There’s potentially nothing more synonymous with gaming as the platformer. For so many their first heady foray into the world was leading Mario or Sonic from left to right, bouncing on the heads of all who opposed them. Over the years the genre has certainly advanced and diversified, but the joy of a precise jump, of reaching the end of a tough level, hasn’t diminished at all.
This was one of the most hotly contested categories in this year’s competition, with only one vote separating our winner from its closest rivals, with the beautiful Ori and the Blind Forest and the creative Super Mario Maker just missing out on the top spot.
It’s interesting that despite cultural shifts, improvements in technology, and of course newer genres, there’s still a place in our heart for the humble platformer, with both indie developers and huge iconic companies continuing to put stock in it. It’s perhaps no surprise though that two of our finalists come from Nintendo, who have arguably shaped the genre since its inception, and with both Mario Maker and Yoshi’s Woolly World proving that they still have an eye for enhancement and evolution that other developers would kill for.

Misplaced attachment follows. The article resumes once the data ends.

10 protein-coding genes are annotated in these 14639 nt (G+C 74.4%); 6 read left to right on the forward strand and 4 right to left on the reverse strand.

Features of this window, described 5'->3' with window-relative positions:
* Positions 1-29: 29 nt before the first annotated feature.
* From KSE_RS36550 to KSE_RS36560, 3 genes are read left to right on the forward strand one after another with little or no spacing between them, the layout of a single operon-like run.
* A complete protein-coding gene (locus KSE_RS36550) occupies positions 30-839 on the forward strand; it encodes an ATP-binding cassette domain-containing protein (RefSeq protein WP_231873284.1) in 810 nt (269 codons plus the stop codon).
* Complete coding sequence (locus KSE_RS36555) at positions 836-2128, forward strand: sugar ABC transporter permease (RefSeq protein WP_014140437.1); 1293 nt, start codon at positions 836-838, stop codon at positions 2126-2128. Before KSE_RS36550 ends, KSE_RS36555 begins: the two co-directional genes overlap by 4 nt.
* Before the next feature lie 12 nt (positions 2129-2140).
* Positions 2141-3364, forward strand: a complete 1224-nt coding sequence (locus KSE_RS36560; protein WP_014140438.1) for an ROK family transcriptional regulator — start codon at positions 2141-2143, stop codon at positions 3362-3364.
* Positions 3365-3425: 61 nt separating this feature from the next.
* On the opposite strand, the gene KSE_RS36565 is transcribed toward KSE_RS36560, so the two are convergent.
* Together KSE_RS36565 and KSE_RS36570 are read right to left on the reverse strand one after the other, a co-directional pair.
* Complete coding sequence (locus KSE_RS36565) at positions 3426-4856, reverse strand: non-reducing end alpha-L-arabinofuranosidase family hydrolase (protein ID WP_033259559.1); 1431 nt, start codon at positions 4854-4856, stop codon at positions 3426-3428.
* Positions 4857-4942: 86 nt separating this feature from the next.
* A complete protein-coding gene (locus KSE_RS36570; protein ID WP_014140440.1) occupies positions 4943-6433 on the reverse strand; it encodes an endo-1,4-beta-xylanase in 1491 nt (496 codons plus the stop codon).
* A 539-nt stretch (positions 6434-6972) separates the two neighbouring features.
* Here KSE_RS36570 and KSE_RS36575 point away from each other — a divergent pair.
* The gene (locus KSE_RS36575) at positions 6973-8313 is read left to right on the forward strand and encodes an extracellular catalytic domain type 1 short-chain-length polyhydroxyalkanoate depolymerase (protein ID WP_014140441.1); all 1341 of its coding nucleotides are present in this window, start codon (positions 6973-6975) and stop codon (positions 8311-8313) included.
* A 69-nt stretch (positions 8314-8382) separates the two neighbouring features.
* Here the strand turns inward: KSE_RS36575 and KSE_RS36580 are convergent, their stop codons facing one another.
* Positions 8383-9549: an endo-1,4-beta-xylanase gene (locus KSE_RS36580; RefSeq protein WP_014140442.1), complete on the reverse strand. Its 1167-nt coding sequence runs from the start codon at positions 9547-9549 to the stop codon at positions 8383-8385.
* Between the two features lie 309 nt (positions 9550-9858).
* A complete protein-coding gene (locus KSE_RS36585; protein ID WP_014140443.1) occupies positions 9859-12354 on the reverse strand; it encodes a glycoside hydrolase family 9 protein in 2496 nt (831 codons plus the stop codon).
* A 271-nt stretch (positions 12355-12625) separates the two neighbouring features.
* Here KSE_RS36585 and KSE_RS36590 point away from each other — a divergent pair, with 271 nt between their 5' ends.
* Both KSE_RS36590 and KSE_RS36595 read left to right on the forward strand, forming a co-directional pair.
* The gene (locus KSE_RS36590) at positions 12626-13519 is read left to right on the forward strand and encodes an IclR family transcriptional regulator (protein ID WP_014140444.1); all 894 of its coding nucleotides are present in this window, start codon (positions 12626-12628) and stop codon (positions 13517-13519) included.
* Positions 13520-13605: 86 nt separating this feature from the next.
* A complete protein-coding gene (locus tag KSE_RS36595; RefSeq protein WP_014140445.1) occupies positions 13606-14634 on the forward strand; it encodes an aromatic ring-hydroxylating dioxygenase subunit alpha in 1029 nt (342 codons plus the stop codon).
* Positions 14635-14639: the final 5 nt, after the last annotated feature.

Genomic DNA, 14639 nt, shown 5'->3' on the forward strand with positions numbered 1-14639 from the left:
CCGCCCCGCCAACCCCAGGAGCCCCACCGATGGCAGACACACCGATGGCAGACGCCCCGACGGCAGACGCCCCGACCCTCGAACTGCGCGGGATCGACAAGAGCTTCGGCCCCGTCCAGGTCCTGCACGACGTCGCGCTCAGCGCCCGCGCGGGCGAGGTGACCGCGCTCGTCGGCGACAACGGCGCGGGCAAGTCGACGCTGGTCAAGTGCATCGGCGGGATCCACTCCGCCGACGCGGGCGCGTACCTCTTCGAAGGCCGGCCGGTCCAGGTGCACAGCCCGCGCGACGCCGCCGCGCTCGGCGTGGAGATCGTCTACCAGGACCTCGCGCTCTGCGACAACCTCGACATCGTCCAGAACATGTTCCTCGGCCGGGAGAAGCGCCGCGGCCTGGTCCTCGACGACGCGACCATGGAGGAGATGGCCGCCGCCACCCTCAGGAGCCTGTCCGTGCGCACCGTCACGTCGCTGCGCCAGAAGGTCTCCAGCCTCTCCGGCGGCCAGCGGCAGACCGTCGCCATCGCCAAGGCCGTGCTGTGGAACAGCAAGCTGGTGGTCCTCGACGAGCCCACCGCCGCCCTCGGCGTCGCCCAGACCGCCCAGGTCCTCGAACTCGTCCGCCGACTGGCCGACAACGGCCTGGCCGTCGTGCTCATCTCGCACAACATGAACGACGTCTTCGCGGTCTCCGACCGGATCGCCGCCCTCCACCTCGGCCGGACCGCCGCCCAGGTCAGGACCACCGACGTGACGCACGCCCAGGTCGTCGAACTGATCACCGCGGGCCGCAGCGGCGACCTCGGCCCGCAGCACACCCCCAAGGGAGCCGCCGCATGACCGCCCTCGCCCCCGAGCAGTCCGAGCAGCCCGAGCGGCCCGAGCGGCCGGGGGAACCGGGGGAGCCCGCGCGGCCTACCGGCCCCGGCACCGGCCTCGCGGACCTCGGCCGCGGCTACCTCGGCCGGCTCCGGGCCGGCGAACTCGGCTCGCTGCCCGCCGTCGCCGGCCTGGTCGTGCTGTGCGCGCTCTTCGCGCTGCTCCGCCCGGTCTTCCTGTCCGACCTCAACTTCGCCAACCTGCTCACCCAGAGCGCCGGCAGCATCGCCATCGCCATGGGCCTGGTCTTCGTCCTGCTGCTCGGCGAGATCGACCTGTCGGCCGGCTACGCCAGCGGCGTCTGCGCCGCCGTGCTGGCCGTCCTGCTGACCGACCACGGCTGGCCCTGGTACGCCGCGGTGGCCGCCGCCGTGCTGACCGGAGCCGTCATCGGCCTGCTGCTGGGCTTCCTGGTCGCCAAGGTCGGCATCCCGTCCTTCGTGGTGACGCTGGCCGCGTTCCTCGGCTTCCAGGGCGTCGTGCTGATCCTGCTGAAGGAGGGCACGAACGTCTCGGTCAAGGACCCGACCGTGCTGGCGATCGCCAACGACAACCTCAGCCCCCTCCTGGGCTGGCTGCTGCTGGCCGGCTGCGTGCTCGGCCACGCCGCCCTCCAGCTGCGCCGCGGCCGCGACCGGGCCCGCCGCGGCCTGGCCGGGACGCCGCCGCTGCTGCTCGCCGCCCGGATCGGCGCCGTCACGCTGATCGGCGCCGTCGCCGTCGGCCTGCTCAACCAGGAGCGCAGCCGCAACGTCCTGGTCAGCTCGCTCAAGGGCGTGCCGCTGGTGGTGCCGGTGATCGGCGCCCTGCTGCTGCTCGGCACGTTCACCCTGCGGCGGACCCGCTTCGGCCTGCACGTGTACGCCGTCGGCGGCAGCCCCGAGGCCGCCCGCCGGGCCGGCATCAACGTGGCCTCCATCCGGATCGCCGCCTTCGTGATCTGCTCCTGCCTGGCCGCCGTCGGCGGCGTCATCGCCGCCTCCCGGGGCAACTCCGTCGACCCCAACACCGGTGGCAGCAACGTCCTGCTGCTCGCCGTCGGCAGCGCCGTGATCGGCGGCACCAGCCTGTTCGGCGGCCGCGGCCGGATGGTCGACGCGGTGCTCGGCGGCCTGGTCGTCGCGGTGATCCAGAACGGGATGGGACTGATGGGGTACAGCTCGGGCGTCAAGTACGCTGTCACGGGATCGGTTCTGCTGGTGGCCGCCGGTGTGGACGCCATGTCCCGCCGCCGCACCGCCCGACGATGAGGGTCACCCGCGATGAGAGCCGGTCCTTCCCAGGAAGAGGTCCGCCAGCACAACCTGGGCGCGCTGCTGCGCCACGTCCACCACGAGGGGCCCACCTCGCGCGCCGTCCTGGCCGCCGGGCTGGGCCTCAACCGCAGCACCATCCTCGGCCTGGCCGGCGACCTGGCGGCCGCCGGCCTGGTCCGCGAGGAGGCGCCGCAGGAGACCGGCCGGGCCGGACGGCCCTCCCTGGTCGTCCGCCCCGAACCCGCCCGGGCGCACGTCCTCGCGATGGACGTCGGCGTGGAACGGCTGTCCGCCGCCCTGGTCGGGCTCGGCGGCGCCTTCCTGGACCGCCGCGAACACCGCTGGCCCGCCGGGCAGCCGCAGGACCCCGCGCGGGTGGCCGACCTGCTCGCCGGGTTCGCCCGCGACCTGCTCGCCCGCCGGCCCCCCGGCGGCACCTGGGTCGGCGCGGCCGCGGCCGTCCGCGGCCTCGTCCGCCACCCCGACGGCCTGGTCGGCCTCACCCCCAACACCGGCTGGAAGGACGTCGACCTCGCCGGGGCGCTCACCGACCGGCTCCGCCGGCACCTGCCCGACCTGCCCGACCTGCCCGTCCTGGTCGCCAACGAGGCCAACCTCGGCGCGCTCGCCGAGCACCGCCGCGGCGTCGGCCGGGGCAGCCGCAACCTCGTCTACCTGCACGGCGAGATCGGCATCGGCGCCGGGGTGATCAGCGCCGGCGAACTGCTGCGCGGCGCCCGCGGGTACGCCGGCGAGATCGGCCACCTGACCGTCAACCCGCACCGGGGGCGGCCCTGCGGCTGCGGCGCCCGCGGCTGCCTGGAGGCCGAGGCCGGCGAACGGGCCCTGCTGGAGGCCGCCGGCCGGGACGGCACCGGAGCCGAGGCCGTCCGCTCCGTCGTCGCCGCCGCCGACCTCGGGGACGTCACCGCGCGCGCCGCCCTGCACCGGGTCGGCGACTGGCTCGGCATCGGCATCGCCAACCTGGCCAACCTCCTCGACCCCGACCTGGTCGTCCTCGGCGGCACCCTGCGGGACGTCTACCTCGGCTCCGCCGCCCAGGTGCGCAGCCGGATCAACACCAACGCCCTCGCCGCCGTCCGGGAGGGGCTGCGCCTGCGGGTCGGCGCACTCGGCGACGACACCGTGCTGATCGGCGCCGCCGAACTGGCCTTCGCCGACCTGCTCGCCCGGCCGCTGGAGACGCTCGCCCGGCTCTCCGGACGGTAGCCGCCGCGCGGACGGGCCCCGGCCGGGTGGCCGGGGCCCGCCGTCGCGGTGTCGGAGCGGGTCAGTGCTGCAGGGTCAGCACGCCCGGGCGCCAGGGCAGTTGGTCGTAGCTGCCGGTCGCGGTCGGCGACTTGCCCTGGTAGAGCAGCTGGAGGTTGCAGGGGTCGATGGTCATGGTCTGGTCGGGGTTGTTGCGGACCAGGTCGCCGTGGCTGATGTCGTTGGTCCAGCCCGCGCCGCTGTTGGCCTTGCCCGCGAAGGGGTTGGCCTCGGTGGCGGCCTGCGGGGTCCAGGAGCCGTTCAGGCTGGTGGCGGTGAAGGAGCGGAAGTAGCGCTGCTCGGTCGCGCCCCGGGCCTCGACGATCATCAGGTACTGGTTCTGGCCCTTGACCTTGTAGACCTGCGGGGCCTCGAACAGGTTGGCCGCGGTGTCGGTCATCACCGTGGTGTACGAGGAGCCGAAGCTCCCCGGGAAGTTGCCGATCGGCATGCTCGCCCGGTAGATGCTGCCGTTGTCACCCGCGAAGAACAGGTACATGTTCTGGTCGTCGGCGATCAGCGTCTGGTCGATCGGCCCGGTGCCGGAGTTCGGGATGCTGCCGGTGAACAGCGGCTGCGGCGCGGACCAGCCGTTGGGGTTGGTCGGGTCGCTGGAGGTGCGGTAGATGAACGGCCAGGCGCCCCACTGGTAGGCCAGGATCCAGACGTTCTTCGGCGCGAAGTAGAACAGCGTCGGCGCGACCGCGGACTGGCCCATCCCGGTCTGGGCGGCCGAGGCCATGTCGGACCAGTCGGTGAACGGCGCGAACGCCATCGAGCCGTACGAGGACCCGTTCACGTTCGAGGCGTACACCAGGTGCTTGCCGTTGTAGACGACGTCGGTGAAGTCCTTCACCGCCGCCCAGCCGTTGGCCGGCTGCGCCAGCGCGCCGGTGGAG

Despite the heated competition, it’s Tearaway Unfolded that comes away with the prize. Originally appearing on the PS Vita, the papercraft platformer Tearaway remains amongst the most innovative titles for the system, making incredible use of its myriad inputs to bring gamers into the game in ways that were never previously possible.
With the marvellous Dualshock 4, Tarsier Studios and Media Molecule were able to remake the game for PS4 and successfully translate that experience across thanks to the touchpad and internal gyroscope, while also introducing new features such as using the controller’s light bar to illuminate darkened areas.
Making the most of the technology available to them, players were also able to use the PS4 camera or the PlayStation App to input drawings or textures into the game. Alongside this, the developers were able to benefit from the much greater power of the system, which not only allowed for new elements such as the paper plane section, but also meant it was possible to hit those visual benchmarks of 1080p and 60fps.
But maybe, beyond impressive visuals and smart uses of technology, it’s the pure joy that Tearaway Unfolded can illicit, from both returning players and those new to the game’s world. From its joyful outlook to its magical soundtrack, there are few platformers that can come close to the adventures of Atoi or Iota.
Runners up in alphabetical order:
- Grow Home
- Ori and the Blind Forest
- Super Mario Maker
- Yoshi’s Woolly World